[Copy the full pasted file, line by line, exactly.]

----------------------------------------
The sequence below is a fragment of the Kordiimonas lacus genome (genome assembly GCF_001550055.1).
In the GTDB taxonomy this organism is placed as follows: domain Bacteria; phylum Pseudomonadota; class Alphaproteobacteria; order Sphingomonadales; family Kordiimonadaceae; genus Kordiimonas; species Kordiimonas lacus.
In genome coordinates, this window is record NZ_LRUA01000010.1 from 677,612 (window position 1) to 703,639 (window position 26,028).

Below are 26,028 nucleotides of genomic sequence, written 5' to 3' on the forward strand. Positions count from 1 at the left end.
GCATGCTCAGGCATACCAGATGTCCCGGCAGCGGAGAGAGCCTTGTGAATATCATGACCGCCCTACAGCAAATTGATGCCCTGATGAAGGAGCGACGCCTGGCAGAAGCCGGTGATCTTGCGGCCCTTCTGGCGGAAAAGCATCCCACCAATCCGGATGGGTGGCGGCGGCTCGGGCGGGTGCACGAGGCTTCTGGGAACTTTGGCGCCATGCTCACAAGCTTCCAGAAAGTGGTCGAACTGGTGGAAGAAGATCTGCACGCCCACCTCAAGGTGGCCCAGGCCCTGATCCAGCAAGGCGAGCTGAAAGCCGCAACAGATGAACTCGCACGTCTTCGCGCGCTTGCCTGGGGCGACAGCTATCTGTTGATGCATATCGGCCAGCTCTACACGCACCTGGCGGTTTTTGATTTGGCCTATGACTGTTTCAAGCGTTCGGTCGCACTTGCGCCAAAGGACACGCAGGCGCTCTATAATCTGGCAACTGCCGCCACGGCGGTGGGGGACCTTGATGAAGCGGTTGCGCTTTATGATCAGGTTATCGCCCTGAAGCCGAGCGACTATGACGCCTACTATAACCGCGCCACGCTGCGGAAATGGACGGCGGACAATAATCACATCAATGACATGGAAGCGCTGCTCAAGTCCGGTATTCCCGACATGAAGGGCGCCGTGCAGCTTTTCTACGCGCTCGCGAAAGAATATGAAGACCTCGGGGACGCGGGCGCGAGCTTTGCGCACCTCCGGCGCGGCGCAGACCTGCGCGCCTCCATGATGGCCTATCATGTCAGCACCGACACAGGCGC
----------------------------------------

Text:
The sequence below is a fragment of the Kordiimonas lacus genome (genome assembly GCF_001550055.1).
In the GTDB taxonomy this organism is placed as follows: domain Bacteria; phylum Pseudomonadota; class Alphaproteobacteria; order Sphingomonadales; family Kordiimonadaceae; genus Kordiimonas; species Kordiimonas lacus.
In genome coordinates, this window is record NZ_LRUA01000010.1 from 677,612 (window position 1) to 703,639 (window position 26,028).

Below are 26,028 nucleotides of genomic sequence, written 5' to 3' on the forward strand. Positions count from 1 at the left end.
GCATGCTCAGGCATACCAGATGTCCCGGCAGCGGAGAGAGCCTTGTGAATATCATGACCGCCCTACAGCAAATTGATGCCCTGATGAAGGAGCGACGCCTGGCAGAAGCCGGTGATCTTGCGGCCCTTCTGGCGGAAAAGCATCCCACCAATCCGGATGGGTGGCGGCGGCTCGGGCGGGTGCACGAGGCTTCTGGGAACTTTGGCGCCATGCTCACAAGCTTCCAGAAAGTGGTCGAACTGGTGGAAGAAGATCTGCACGCCCACCTCAAGGTGGCCCAGGCCCTGATCCAGCAAGGCGAGCTGAAAGCCGCAACAGATGAACTCGCACGTCTTCGCGCGCTTGCCTGGGGCGACAGCTATCTGTTGATGCATATCGGCCAGCTCTACACGCACCTGGCGGTTTTTGATTTGGCCTATGACTGTTTCAAGCGTTCGGTCGCACTTGCGCCAAAGGACACGCAGGCGCTCTATAATCTGGCAACTGCCGCCACGGCGGTGGGGGACCTTGATGAAGCGGTTGCGCTTTATGATCAGGTTATCGCCCTGAAGCCGAGCGACTATGACGCCTACTATAACCGCGCCACGCTGCGGAAATGGACGGCGGACAATAATCACATCAATGACATGGAAGCGCTGCTCAAGTCCGGTATTCCCGACATGAAGGGCGCCGTGCAGCTTTTCTACGCGCTCGCGAAAGAATATGAAGACCTCGGGGACGCGGGCGCGAGCTTTGCGCACCTCCGGCGCGGCGCAGACCTGCGCGCCTCCATGATGGCCTATCATGTCAGCACCGACACAGGCGC